Something confusing about non-greedy reg exp match

Mark Tolonen metolone+gmane at gmail.com
Mon Sep 7 05:06:29 CEST 2009


<gburdell1 at gmail.com> wrote in message 
news:f98a6057-c35f-4843-9efb-7f36b05b677c at g19g2000yqo.googlegroups.com...
> If I do this:
>
> import re
> a=re.search(r'hello.*?money',  'hello how are you hello funny money')
>
> I would expect a.group(0) to be "hello funny money", since .*? is a
> non-greedy match. But instead, I get the whole sentence, "hello how
> are you hello funny money".
>
> Is this expected behavior? How can I specify the correct regexp so
> that I get "hello funny money" ?

A non-greedy match matches the fewest characters before matching the text 
*after* the non-greedy match.  For example:

>>> import re
>>> a=re.search(r'hello.*?money','hello how are you hello funny money and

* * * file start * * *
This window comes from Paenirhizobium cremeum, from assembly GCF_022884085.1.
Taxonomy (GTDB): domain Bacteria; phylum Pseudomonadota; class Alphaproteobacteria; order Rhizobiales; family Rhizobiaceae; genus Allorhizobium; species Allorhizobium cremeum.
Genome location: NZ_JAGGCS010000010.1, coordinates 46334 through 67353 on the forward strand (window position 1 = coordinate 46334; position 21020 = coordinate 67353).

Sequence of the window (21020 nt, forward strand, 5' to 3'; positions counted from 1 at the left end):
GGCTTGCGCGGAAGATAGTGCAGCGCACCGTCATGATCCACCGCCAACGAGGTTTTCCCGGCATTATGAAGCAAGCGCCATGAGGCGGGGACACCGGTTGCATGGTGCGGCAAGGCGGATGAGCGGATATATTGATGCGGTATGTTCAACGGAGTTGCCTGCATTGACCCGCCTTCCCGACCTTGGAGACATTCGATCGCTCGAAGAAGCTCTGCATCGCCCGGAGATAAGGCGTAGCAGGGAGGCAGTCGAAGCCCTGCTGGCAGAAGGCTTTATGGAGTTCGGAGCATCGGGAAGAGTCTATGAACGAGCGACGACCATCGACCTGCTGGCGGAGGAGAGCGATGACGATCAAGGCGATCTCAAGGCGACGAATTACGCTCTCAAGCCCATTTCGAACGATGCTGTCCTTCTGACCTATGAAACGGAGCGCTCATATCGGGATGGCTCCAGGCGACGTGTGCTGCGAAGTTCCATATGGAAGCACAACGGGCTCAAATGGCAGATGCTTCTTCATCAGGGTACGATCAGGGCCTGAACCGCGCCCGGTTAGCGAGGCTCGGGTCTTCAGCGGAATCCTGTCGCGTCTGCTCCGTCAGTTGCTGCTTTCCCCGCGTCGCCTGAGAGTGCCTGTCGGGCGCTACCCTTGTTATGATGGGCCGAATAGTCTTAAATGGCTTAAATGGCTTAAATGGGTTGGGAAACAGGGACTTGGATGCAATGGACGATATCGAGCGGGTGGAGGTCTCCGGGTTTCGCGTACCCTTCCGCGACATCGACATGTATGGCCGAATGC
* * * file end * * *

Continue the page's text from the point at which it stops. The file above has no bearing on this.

>>> more money')
>>> a.group(0)  # non-greedy stops at the first money
'hello how are you hello funny money'
>>> a=re.search(r'hello.*money','hello how are you hello funny money and 
>>> more money')
>>> a.group(0)  # greedy keeps going to the last money
'hello how are you hello funny money and more money'

This is why it is difficult to use regular expressions to match nested 
objects like parentheses or XML tags.  In your case you'll need something 
extra to not match the first hello.

>>> a=re.search(r'(?<!^)hello.*?money','hello how are you hello funny 
>>> money')
>>> a.group(0)
'hello funny money'

-Mark 





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